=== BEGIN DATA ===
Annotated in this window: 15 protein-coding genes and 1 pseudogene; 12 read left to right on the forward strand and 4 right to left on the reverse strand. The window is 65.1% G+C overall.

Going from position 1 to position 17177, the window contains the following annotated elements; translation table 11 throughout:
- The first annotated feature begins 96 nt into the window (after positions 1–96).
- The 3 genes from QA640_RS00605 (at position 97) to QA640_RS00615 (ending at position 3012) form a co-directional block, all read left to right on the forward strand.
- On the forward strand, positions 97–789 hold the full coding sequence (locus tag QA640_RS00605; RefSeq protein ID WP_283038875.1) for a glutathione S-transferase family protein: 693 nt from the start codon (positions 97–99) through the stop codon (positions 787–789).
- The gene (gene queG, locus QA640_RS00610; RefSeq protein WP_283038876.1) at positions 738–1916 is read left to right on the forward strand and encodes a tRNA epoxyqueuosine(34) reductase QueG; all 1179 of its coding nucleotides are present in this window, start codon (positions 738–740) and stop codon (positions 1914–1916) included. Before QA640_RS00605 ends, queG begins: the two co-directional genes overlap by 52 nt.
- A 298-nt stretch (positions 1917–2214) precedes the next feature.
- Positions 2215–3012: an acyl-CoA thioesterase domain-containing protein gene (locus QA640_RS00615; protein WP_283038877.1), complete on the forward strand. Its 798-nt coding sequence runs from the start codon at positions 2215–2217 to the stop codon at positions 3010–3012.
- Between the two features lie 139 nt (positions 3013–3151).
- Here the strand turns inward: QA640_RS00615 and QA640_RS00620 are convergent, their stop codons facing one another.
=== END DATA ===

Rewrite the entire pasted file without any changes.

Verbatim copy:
Annotated in this window: 15 protein-coding genes and 1 pseudogene; 12 read left to right on the forward strand and 4 right to left on the reverse strand. The window is 65.1% G+C overall.

Going from position 1 to position 17177, the window contains the following annotated elements; translation table 11 throughout:
- The first annotated feature begins 96 nt into the window (after positions 1–96).
- The 3 genes from QA640_RS00605 (at position 97) to QA640_RS00615 (ending at position 3012) form a co-directional block, all read left to right on the forward strand.
- On the forward strand, positions 97–789 hold the full coding sequence (locus tag QA640_RS00605; RefSeq protein ID WP_283038875.1) for a glutathione S-transferase family protein: 693 nt from the start codon (positions 97–99) through the stop codon (positions 787–789).
- The gene (gene queG, locus QA640_RS00610; RefSeq protein WP_283038876.1) at positions 738–1916 is read left to right on the forward strand and encodes a tRNA epoxyqueuosine(34) reductase QueG; all 1179 of its coding nucleotides are present in this window, start codon (positions 738–740) and stop codon (positions 1914–1916) included. Before QA640_RS00605 ends, queG begins: the two co-directional genes overlap by 52 nt.
- A 298-nt stretch (positions 1917–2214) precedes the next feature.
- Positions 2215–3012: an acyl-CoA thioesterase domain-containing protein gene (locus QA640_RS00615; protein WP_283038877.1), complete on the forward strand. Its 798-nt coding sequence runs from the start codon at positions 2215–2217 to the stop codon at positions 3010–3012.
- Between the two features lie 139 nt (positions 3013–3151).
- Here the strand turns inward: QA640_RS00615 and QA640_RS00620 are convergent, their stop codons facing one another.